You, the site visitor reading this, will please make note that one, and only one, of the article titles below has a description attached to it. Please!, contribute to this site by creating descriptive synopsis text about the other articles. It is only through the efforts of yourself and I that these old books can once again become the treasures that they truly are.
Notice: An exorbitant amount of time has gone into this digital project, with it being funded by this writer. So, this series of pages will be available to the general public from this date, January 28, 2014, for two weeks after which they will be available to members only. Or to those who support the preservation efforts.
The articles for this volume, the 20th in the series, published in 1911, are as follows:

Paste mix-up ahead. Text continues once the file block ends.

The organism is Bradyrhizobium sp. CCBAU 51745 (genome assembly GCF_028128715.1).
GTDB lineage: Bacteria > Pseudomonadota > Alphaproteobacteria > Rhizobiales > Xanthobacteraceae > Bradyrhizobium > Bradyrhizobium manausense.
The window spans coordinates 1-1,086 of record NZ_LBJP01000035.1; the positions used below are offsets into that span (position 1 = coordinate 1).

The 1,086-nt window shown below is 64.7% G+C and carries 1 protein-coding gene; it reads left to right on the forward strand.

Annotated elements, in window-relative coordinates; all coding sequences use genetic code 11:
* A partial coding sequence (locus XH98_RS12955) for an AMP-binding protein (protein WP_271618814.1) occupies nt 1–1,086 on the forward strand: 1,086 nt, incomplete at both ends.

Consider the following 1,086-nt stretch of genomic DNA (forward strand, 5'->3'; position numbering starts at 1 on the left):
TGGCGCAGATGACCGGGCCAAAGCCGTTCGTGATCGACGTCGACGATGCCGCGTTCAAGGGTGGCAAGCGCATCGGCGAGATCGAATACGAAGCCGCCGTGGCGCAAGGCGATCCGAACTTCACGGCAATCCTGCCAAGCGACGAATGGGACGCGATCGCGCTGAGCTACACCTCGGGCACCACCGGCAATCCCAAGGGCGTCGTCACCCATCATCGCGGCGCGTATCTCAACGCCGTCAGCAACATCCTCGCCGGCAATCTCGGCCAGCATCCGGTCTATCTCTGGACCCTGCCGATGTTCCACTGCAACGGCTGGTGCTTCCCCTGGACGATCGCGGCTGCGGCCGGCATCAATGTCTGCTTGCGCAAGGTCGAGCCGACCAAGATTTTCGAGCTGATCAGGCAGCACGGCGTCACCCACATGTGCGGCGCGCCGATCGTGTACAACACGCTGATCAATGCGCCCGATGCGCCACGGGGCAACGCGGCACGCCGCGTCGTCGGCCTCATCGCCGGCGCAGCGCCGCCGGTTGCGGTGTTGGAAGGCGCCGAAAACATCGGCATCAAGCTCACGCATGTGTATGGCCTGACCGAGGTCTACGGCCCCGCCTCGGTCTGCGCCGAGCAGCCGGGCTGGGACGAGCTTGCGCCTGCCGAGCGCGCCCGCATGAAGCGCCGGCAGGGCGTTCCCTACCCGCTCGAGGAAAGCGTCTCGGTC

I am a King (John 18: 3]. It seemed as if I had hungry souls before me. On November 21st, we stayed quietly at Jacob Hermann's house and spoke with him much about the Saviour and the copgregation [at Bethlehem]. On November 22nd, was exceptionally cold weather for this region. Hence we stayed with our host, Jacob Hermann. A sermon had been appointed for to-day, but as it was very cold none came. On November 23rd, Mr. Hermann went with us to visit Jacob Goldman, whose wife is the sister of my father-in-law. We were received very kindly. On November 24th, we went back to the New River to Hermann's house. He told us that his grandfather was by birth a Moravian, who had been driven from his country because of his religion. We were pleased to hear this. On November 25th, we kept the Sabbath and were often in spirit in Bethlehem. On Sunday, November 26, I preached on the gospel of the "Ten Virgins." The audience received the word with good attention. We wished it would produce an eternal blessing. We were only a few miles from the Seventh Day Baptists [Dunkers] who live here at the New River. But we had enough of the description which the people gave of them. On November 27th. we bade goodbye to our friends with much love and heartiness, and went again on our way. We would have gone further south, but as we could obtain no information of any German settlements (and if there are some they are perhaps 150 miles away), we resolved to face about towards Pennsylvania.* Hence we traveled in that direction to-day. We became very wet through the rain. At night we stayed with an Englishman [Robert Lewis] and dried our clothes. On November 28th, we made again thirty miles. We had to pass the Catawba and Roanoke about thirty times. In the * From this point on the New River to Bethlehem, Pa., it is about 300 miles as the crow flies, but the missionaries in their detours had traveled a considerably greater distance than this.